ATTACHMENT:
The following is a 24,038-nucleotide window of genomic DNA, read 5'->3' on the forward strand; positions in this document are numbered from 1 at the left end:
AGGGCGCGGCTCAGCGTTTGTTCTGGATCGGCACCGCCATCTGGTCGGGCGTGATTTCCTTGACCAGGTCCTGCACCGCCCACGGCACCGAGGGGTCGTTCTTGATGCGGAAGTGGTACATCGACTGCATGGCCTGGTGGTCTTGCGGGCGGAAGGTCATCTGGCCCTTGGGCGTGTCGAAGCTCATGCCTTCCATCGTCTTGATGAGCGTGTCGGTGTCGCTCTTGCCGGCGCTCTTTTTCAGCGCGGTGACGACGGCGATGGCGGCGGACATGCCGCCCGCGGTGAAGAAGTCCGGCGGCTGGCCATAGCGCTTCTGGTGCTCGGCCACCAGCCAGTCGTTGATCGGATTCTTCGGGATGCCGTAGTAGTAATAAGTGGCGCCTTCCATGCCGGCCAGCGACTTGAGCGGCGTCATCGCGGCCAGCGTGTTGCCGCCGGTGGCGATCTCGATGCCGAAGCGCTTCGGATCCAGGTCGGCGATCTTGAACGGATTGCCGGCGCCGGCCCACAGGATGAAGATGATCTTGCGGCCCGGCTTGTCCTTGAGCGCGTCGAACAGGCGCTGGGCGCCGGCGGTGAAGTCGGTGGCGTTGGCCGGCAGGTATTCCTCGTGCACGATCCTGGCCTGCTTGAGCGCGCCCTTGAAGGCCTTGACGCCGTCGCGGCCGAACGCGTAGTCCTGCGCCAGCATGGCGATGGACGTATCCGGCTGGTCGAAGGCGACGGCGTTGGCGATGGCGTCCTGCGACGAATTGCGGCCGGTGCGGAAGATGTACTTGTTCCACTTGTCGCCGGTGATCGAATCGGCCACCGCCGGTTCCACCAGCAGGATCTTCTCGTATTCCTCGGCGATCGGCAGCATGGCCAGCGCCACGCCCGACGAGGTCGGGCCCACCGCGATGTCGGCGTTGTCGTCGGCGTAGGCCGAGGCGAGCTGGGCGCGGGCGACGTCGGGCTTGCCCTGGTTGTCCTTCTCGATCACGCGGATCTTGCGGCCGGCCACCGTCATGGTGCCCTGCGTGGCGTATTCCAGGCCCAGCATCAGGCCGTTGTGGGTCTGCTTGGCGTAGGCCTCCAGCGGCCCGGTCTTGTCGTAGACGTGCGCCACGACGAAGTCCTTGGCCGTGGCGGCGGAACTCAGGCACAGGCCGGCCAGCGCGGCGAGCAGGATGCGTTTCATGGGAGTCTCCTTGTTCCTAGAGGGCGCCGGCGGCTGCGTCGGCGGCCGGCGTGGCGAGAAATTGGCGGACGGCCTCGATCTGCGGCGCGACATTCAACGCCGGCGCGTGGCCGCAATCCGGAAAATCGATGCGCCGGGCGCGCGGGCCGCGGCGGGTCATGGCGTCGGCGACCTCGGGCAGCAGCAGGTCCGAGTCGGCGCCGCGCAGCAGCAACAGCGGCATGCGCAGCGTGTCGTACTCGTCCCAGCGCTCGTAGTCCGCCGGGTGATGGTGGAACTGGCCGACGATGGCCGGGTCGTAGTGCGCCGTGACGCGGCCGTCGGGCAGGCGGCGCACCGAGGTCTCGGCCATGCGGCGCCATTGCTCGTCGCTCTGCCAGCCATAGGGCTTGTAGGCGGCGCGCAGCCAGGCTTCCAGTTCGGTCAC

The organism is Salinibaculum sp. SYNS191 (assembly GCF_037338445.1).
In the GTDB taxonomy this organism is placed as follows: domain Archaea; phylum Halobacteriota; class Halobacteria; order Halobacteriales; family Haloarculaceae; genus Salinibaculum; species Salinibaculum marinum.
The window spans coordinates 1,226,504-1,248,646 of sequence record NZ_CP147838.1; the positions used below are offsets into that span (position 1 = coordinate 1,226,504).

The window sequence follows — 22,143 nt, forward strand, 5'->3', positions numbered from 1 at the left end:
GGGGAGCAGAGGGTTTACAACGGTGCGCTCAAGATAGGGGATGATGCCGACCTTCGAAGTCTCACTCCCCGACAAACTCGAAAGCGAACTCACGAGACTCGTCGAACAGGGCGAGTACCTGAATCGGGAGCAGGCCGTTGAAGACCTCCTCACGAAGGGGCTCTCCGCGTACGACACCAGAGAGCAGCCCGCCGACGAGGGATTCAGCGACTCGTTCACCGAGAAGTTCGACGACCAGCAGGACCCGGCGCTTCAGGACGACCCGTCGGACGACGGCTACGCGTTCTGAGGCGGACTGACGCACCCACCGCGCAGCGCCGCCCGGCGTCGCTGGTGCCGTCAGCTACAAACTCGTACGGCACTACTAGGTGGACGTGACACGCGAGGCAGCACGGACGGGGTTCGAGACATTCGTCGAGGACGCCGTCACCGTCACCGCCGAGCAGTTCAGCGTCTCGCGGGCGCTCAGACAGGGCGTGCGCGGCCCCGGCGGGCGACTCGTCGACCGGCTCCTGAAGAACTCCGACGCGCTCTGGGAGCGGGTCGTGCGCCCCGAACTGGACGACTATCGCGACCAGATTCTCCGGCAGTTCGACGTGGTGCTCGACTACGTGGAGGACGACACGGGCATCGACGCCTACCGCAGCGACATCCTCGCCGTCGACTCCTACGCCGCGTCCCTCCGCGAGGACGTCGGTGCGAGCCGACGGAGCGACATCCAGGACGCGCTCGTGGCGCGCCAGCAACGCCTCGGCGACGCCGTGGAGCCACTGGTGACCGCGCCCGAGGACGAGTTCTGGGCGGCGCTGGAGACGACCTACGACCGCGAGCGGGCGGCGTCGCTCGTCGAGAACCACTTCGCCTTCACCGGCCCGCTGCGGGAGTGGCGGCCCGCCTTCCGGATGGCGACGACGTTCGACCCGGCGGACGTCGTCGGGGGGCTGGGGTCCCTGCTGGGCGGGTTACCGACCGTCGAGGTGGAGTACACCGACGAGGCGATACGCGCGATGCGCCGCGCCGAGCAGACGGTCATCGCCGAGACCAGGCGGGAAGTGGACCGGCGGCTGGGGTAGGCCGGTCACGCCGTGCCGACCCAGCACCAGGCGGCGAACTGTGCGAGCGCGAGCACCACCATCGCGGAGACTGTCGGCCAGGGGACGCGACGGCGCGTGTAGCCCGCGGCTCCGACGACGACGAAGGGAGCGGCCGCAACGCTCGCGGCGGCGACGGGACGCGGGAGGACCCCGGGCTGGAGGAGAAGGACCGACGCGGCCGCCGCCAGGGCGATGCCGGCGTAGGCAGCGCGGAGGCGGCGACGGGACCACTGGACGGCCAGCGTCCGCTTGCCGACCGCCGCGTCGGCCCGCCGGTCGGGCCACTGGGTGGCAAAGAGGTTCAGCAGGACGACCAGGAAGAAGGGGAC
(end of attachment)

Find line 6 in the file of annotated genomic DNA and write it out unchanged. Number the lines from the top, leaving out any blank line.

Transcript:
The window sequence follows — 22,143 nt, forward strand, 5'->3', positions numbered from 1 at the left end: